Stress is not a disease in itself, but it has been linked to the development of many diseases in some way. But can stress cause diabetes? The answer to this question is still vague, but it is not far-fetched to say there might be some connection between the two. Stressful situations like work deadlines and financial difficulties are common causes of the onset of diabetes in adults. When people are experiencing stressful life events, the body’s natural insulin production may be decreased, which increases blood sugar levels and leads to diabetes.
Connecting Dots Between Stress and Diabetes: Everything You Need to Know
Diabetes is a condition in which our body does not create sufficient insulin or is not competent to utilize the insulin it makes. But before answering your question, can stress cause diabetes? Know how different types of stress affect diabetes and what are the symptoms of stress.
Effects of Different Types of Stress on Diabetes
When you think of diabetes and stress, you may think of emotional or mental stress. However, chronic and physical stress can raise your blood sugar levels, while emotional stress can affect insulin production and regulation.
Can stress cause diabetes? Type 2 diabetes patients usually notice a rise in their blood sugar levels during times of mental trauma. While type 1 diabetes patients’ blood sugar levels may rise or fall.
When you have physical stress, your blood sugar levels can rise. This can come up as an outcome of illness. In this situation, a person with type 1 or type 2 can get affected.
Is Mental Stress Causing Your Blood Glucose Levels to Rise or Fall? How to Know That?
You might be able to identify particular triggering points by monitoring extra details like the timing and activities you engaged in when you felt anxious, affecting mental health.
Do you, for instance, often feel stressed on Mondays and Tuesdays? If the answer is yes, you know the specific actions you should do on Monday mornings to reduce and manage stress and control your blood sugar levels.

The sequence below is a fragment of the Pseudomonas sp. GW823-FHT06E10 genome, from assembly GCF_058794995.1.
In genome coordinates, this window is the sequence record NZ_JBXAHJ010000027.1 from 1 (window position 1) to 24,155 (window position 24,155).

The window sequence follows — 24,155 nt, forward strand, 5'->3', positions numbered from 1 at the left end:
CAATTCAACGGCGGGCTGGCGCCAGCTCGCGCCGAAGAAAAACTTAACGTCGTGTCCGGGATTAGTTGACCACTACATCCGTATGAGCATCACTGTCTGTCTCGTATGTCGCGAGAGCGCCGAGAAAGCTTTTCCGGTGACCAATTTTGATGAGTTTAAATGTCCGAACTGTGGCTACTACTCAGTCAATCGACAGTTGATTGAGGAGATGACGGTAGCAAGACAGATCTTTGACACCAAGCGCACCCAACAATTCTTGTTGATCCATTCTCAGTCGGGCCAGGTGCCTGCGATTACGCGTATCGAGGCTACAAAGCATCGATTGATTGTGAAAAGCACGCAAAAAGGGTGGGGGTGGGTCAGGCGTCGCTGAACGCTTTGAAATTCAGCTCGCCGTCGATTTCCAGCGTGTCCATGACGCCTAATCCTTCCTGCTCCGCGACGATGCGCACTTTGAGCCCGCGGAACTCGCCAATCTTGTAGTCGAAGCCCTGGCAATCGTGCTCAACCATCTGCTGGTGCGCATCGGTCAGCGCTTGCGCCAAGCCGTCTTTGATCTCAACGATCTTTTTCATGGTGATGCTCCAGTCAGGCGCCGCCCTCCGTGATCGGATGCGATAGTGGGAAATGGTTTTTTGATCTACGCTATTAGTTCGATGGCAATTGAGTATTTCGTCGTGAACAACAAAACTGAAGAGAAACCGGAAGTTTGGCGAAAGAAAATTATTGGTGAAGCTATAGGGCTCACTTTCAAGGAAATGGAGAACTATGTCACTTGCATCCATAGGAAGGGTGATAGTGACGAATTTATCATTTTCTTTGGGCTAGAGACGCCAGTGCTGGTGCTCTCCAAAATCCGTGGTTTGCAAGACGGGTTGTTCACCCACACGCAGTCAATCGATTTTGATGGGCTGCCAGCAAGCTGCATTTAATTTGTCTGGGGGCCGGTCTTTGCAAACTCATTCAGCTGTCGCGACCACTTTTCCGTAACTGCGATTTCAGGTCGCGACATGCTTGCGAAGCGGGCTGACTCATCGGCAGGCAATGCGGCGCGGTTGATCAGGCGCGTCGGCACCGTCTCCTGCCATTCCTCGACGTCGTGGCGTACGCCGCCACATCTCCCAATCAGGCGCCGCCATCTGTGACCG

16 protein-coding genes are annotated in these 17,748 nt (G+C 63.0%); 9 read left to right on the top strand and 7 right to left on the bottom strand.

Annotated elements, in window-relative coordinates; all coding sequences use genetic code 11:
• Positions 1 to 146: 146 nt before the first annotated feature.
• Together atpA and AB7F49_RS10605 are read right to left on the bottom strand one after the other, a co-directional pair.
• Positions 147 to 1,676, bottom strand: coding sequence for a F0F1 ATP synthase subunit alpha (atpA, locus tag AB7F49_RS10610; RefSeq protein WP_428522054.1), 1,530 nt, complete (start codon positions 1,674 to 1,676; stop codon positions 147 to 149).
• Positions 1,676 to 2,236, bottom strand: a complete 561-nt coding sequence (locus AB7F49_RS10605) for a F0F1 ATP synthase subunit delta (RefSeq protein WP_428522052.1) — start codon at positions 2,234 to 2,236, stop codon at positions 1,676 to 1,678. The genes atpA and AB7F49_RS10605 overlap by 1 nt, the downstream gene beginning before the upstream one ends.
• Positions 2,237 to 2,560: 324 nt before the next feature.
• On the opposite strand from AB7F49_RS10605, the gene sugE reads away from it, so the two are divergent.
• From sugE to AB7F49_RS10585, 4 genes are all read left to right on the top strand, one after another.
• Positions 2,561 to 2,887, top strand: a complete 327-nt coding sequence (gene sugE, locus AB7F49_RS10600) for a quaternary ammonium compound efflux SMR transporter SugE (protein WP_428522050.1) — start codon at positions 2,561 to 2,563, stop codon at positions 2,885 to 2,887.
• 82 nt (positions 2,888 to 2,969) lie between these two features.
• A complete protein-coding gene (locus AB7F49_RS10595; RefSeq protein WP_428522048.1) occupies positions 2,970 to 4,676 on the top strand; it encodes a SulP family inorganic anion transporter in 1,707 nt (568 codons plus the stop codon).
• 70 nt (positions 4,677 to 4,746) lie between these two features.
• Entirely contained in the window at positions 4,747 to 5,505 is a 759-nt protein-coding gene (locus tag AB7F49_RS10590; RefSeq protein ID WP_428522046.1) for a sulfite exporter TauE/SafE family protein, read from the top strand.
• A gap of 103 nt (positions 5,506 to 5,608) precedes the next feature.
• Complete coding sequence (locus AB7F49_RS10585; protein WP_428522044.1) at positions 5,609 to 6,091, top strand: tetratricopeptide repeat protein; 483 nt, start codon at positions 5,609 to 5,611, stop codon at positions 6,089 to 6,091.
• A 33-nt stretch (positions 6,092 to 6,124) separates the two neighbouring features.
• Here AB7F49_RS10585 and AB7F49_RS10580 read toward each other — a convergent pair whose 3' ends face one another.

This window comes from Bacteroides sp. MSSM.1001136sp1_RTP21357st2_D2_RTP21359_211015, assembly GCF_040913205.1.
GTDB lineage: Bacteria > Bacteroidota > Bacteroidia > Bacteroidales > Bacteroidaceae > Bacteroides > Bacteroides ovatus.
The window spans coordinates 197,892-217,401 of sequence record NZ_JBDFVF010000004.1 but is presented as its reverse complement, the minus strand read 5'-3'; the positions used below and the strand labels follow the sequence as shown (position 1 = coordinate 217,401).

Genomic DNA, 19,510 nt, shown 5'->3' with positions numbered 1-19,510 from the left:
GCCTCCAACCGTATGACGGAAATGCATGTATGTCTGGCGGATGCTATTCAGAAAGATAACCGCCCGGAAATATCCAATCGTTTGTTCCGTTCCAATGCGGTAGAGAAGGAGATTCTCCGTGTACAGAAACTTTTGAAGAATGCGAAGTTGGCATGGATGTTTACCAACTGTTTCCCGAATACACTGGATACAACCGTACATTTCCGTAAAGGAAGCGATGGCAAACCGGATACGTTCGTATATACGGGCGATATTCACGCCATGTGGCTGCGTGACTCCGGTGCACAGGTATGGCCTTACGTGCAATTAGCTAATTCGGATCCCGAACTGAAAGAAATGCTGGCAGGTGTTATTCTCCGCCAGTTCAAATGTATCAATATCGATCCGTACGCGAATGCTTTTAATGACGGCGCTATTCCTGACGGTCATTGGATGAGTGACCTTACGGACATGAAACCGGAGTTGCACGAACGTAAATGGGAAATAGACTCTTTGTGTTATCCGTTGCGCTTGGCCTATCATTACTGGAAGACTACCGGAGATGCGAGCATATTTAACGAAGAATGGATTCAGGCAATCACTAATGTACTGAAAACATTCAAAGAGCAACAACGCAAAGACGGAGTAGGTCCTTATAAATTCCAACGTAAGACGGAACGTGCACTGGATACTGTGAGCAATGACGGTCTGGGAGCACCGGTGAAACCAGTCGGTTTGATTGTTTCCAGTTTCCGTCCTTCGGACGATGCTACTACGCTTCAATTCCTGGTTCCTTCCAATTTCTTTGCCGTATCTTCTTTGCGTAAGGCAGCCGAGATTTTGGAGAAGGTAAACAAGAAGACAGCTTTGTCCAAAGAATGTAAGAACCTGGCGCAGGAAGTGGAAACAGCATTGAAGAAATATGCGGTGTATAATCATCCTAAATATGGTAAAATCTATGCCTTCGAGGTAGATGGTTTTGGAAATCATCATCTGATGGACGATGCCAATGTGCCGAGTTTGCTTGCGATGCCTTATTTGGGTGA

Can stress cause diabetes? By monitoring your stress and sugar levels, you can ascertain whether stress affects your glucose levels. One must measure their blood sugar levels after measuring your degree of stress. For the upcoming few weeks, keep doing this. You might spot a connection soon enough. Your sugar levels are probably adversely affected by your emotional stress if you discover that it is consistently high.
What Are the Signs and Symptoms of Stress?
Tension can affect your bodily health as well as your psychological and social wellness. You might not recognize stress’s subtler effects at first. Can stress cause diabetes if yes how to identify stress and control it by recognizing the sign?
Physical signs of stress are:
- Muscular ache
- Sleeping excessively or not getting enough sleep
Additional symptoms of stress include
- Feeling restless
- Often feeling low
Stressed individuals frequently exhibit unhealthy behaviors that can be unforgettable, such as withdrawal from relatives and friends, behaving out of rage, consuming too much food or not eating at all, consuming alcohol, and smoking.
Methods For Lowering Stress Levels